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Major housing associations form partnership to improve energy efficiency of 300,000 homes

Five of the largest housing associations in the UK have signed a partnership to improve the energy efficiency of their 300,000 homes and develop decarbonisation solutions for the sector.

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Picture: Getty
Picture: Getty

The Greener Futures Partnership (GFP) is made up of Abri, Anchor Hanover, Home Group, Hyde and Sanctuary. All of which have a joint turnover of £2.3bn.

Over time the five housing associations intend to work together “to procure services, build skills and create jobs, and develop solutions that enable them and the wider sector to build more affordable and sustainable homes, while maintaining existing homes”.

A collaboration agreement has been signed by the partnership for an initial 12-month period, during which the partners plan to consider future structures and vehicles to support their aims around joint procurement and delivery.

The partnership collectively owns 300,000 homes, which represents a wide variety of stock including Victorian street properties, post-Second World War estates and modern developments.

Research by Inside Housing last year found that social landlords estimate it will cost an average of £20,000 per property to upgrade it to zero-carbon standards, with costs varying depending on the type of property.

One of the stated goals of the new partnership is to develop a “single credible approach to assessing the sustainability” of homes that goes beyond energy performance certificate (EPC) ratings.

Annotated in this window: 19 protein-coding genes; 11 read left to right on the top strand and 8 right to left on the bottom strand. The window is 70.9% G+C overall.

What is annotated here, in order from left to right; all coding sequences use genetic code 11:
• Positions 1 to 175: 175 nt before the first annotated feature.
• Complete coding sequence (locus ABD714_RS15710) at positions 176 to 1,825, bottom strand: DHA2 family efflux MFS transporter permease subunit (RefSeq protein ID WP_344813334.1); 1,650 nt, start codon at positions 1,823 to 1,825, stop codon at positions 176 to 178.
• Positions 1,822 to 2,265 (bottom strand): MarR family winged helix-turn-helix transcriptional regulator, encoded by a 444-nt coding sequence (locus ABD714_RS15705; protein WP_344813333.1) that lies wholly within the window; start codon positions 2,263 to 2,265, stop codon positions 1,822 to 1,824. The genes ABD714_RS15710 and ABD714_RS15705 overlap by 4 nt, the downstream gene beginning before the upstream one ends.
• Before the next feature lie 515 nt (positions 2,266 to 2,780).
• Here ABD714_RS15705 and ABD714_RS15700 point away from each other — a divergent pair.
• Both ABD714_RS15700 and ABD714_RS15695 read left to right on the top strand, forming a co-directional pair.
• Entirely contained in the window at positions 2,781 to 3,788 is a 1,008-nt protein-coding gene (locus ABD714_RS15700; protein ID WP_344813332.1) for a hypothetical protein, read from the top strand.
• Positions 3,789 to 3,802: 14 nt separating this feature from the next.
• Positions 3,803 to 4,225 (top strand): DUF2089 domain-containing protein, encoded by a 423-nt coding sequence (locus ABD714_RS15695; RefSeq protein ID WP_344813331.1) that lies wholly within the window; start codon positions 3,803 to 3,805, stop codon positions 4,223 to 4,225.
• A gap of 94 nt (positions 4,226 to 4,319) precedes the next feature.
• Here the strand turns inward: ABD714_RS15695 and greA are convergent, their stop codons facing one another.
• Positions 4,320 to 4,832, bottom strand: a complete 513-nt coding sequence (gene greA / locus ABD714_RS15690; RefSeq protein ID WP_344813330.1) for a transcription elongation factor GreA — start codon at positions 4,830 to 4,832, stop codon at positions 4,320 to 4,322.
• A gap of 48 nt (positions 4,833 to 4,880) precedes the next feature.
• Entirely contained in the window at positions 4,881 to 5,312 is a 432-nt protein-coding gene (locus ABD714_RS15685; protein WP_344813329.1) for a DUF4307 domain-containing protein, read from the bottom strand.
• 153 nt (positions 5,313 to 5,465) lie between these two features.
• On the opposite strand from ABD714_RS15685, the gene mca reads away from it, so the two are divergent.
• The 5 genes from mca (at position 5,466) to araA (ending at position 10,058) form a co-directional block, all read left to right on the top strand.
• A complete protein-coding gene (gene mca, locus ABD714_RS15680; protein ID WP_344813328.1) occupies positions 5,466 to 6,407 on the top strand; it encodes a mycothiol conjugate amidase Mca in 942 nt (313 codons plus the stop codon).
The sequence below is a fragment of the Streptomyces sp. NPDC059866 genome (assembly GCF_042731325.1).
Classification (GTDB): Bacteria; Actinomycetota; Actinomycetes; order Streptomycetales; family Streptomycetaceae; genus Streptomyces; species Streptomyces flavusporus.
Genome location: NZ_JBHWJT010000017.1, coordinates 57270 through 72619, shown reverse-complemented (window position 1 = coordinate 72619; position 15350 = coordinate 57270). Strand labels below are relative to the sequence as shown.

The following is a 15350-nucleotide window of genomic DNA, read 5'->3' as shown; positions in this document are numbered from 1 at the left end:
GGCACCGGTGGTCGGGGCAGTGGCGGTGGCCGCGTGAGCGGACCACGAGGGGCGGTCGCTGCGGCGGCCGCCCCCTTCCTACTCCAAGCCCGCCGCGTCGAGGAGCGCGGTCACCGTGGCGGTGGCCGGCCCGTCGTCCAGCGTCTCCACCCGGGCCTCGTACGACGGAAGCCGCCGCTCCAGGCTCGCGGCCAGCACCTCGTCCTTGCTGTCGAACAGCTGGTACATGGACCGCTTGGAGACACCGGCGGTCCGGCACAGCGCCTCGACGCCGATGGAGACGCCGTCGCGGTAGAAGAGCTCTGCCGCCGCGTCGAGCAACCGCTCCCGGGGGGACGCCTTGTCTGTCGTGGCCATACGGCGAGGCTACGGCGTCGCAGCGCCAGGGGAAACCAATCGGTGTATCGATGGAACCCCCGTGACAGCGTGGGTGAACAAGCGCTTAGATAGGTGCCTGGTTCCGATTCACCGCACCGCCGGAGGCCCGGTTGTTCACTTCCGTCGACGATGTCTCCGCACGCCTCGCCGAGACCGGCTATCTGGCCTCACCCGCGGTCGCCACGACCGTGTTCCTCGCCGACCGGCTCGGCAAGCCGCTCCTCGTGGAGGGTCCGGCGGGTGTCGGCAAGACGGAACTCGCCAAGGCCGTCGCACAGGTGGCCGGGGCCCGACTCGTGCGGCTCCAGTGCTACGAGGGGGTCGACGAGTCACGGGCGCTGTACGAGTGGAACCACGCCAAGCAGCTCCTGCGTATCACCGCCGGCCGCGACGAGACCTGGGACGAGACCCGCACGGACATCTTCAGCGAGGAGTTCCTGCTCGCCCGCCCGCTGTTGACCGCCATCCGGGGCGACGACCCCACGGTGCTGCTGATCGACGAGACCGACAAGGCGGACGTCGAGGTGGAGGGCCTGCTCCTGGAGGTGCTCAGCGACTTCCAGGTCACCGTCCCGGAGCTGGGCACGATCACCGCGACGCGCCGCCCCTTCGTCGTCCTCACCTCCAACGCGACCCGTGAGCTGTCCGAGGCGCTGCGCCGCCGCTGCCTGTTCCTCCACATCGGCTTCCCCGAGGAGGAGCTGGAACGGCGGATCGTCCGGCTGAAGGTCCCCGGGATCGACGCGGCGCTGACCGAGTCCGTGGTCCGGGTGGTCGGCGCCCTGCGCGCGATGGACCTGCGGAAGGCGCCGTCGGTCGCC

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The partnership said it also intends to build and share knowledge and expertise within the social housing sector and beyond. One of its first actions is to agree shared standards and pathways for various property types.

A five-point plan has been developed by the partnership with the following aims:

  • Better inform residents on low-carbon solutions
  • See a simplified low-carbon grant framework for housing associations to retrofit their properties
  • Welcome the design of new financing options to support a low-carbon transition
  • Address the skills challenge of adapting to new low-carbon technology
  • Use the collective economic resources to negotiate better deals for residents

The GFP will be chaired during its first year by Peter Denton, chief executive of Hyde.

Mr Denton said: “The retrofit of homes, along with a sustainable approach to building new ones, will be a massive task and, while this is one of the best ways of helping the UK to start transition to a low-carbon economy, this will be a significant long-term challenge that needs action now.

“The GFP was founded on the principle that by working together to ‘green’ our homes, we can maximise the benefits of sustainable housing for our customers, their communities and society as a whole. Furthermore, we can benefit from the financial, technological and energy efficiency gains that collaboration brings.

“The scale of the carbon zero challenge means that we must do more than just co-operate – we need to truly collaborate if we are to tackle the issues effectively and at scale. The GFP signals the beginning of our commitment to join forces and resources as a sector to support the UK’s shift towards a zero-carbon future, to help the environment and improve the lives of millions of people.”

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